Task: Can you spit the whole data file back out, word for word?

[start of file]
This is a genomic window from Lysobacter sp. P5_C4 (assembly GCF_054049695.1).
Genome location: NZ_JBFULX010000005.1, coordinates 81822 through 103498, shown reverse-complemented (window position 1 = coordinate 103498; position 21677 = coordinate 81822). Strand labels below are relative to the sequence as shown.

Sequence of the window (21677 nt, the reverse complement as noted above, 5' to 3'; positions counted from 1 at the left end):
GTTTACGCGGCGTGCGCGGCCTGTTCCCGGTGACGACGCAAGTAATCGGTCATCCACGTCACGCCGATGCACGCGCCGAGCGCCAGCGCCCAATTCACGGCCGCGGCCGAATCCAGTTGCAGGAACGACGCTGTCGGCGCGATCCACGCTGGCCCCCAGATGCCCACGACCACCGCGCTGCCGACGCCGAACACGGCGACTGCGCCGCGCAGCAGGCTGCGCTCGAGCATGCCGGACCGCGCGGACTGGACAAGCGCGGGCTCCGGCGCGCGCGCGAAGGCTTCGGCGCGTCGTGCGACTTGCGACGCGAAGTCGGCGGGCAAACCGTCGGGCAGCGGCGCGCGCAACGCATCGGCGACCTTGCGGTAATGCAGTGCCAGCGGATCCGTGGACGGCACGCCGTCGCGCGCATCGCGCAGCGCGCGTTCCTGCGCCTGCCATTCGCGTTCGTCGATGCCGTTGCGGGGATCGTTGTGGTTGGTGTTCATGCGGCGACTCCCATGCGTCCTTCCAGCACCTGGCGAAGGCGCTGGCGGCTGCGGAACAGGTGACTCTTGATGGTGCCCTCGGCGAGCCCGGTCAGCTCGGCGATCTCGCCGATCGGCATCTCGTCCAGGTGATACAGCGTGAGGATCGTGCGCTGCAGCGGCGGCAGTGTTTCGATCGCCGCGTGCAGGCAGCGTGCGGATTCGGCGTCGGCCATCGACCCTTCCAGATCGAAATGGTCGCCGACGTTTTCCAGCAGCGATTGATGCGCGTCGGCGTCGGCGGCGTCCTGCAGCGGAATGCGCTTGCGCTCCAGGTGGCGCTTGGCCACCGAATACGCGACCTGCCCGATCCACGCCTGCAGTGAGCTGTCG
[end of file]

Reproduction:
This is a genomic window from Lysobacter sp. P5_C4 (assembly GCF_054049695.1).
Genome location: NZ_JBFULX010000005.1, coordinates 81822 through 103498, shown reverse-complemented (window position 1 = coordinate 103498; position 21677 = coordinate 81822). Strand labels below are relative to the sequence as shown.

Sequence of the window (21677 nt, the reverse complement as noted above, 5' to 3'; positions counted from 1 at the left end):
GTTTACGCGGCGTGCGCGGCCTGTTCCCGGTGACGACGCAAGTAATCGGTCATCCACGTCACGCCGATGCACGCGCCGAGCGCCAGCGCCCAATTCACGGCCGCGGCCGAATCCAGTTGCAGGAACGACGCTGTCGGCGCGATCCACGCTGGCCCCCAGATGCCCACGACCACCGCGCTGCCGACGCCGAACACGGCGACTGCGCCGCGCAGCAGGCTGCGCTCGAGCATGCCGGACCGCGCGGACTGGACAAGCGCGGGCTCCGGCGCGCGCGCGAAGGCTTCGGCGCGTCGTGCGACTTGCGACGCGAAGTCGGCGGGCAAACCGTCGGGCAGCGGCGCGCGCAACGCATCGGCGACCTTGCGGTAATGCAGTGCCAGCGGATCCGTGGACGGCACGCCGTCGCGCGCATCGCGCAGCGCGCGTTCCTGCGCCTGCCATTCGCGTTCGTCGATGCCGTTGCGGGGATCGTTGTGGTTGGTGTTCATGCGGCGACTCCCATGCGTCCTTCCAGCACCTGGCGAAGGCGCTGGCGGCTGCGGAACAGGTGACTCTTGATGGTGCCCTCGGCGAGCCCGGTCAGCTCGGCGATCTCGCCGATCGGCATCTCGTCCAGGTGATACAGCGTGAGGATCGTGCGCTGCAGCGGCGGCAGTGTTTCGATCGCCGCGTGCAGGCAGCGTGCGGATTCGGCGTCGGCCATCGACCCTTCCAGATCGAAATGGTCGCCGACGTTTTCCAGCAGCGATTGATGCGCGTCGGCGTCGGCGGCGTCCTGCAGCGGAATGCGCTTGCGCTCCAGGTGGCGCTTGGCCACCGAATACGCGACCTGCCCGATCCACGCCTGCAGTGAGCTGTCG